The tunnel is only wide enough for a car and only small trucks can pass through it.

Saturday, May 7, 2011

Dalmorton: Pine Ck Stockmans Hut

Strictly speaking it is not in Dalmorton, but 30 minutes walk away is the Adams Family hut on Pine Creek. It was built in 1943 by a man synonymous with the Dalmorton timber industry, Sid Adams. His son Brian passed away in 1995 and as far as I know, he was the last person to use the hut regularly.
These days National Parks maintain the corrugated iron shed. It is locked up but still contains a bed, table and pots over the fireplace.

All around the hut are hollow logs which were used as kennels for cattle dogs. There are also the typical plants of an isolated hut: lemon, orange and apple trees.

Friday, May 6, 2011

Dalmorton "Old Age"

Another issue in Dalmorton is old age. This old garage is under severe attack by white ants and is destined to tumble down.

Thursday, May 5, 2011

Dalmorton Vandalism

No-one lives in Dalmorton anymore and although people pass through all the time, vandalism is a real issue. Over the years a number of buildings have 'burnt down' or been smashed up.

The rear of the 'smashed up' house is festooned with a very old grape vine.

Wednesday, May 4, 2011

Dalmorton Lock-Up

One of the best preserved buildings in Dalmorton is the Police Cells/Lock Up that were attached to the Police Station and Court House. Mounted Police served Dalmorton from 1881 until 1961. The Police Station was burnt down in 1991.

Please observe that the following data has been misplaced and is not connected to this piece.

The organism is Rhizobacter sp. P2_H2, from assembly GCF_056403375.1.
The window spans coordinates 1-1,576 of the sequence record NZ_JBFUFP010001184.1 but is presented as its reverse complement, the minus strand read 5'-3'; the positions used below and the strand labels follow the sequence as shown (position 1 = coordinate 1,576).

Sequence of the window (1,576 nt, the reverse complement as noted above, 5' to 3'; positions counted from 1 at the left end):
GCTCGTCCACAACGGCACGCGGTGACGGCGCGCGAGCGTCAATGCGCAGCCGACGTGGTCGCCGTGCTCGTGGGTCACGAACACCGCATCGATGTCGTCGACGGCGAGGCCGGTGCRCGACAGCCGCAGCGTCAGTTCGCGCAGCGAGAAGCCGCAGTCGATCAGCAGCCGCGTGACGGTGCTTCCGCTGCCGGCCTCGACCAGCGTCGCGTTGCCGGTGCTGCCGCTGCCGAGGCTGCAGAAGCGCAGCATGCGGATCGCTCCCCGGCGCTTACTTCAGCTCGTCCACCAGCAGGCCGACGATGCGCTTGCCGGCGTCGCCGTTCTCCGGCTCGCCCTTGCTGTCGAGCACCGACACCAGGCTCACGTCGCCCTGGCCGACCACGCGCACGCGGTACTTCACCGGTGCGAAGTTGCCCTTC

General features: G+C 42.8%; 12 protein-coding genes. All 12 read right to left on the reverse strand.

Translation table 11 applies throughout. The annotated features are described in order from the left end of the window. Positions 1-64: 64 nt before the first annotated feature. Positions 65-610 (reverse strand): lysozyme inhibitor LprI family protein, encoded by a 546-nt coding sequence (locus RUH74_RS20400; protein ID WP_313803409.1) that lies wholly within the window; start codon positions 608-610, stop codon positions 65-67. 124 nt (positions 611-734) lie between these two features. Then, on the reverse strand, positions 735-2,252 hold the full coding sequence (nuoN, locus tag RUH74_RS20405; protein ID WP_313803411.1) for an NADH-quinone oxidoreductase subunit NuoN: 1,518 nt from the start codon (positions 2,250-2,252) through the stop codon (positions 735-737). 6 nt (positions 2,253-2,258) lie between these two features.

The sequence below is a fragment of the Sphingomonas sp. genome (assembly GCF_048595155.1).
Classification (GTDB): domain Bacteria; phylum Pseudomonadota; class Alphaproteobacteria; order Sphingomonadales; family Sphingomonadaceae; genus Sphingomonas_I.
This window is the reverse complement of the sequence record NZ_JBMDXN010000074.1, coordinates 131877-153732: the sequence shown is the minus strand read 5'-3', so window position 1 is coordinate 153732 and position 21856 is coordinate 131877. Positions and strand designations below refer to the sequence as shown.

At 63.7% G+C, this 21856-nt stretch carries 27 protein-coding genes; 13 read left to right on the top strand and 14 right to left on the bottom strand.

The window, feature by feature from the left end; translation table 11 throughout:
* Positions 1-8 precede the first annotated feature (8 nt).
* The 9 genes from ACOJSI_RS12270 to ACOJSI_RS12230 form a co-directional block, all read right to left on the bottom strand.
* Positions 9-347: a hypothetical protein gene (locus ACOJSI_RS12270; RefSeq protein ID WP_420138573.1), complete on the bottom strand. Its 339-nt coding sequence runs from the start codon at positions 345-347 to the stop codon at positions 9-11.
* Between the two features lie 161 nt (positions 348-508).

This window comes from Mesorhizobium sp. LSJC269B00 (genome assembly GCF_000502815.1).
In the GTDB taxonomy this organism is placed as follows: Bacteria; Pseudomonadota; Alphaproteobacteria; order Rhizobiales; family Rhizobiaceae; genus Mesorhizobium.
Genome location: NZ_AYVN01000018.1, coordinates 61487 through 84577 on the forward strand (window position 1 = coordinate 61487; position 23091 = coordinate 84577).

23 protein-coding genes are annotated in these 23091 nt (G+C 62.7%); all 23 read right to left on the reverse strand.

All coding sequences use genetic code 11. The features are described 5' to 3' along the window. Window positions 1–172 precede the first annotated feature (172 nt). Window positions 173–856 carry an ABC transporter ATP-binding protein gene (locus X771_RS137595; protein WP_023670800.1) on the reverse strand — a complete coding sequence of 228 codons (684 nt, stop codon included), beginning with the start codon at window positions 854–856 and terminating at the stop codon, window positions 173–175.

Tuesday, May 3, 2011

Dalmorton Butcher Shop

One of the best preserved buildings in Dalmorton is the old butchers shop.

The rear of the shop has the remains of a cool room. Inside the shop the ceiling has hooks where meat must've once hung. I'm not sure when the last sausage was sold in the butchers shop but it was probably before World War 2 and definitely prior to 1961.

Monday, May 2, 2011

Old Glen Innes Rd: Dalmorton Part 1

In 1871 Dalmorton came alive to the sound of the fossickers pick, gold had been discovered and a reef declared!
The town was quickly transformed into a typical gold rush town of slab huts, stables, coolie labourers, noise, gambling, drinking and violence. At its height Dalmorton had around 3,500 inhabitants today it is 0! 
It is a classic ghost town with a couple of buildings still remaining. This week I will will show images from this very remote location on the old road to Glen Innes.
Click on the label to see my previous posts on this classic journey.

Sunday, May 1, 2011

May Theme Day: Mailbox

Many Australians live in remote rural locations and often the nearest intersection to a main road becomes a defacto Post Office where country folk can build their mail boxes. 

On the Old Glen Innes Road I came across this tremendous collection of the old and new, conservative and wacky.

On the first day of every month the City Daily Photo community come together and post a photo to a theme. Click here to view thumbnails for all participants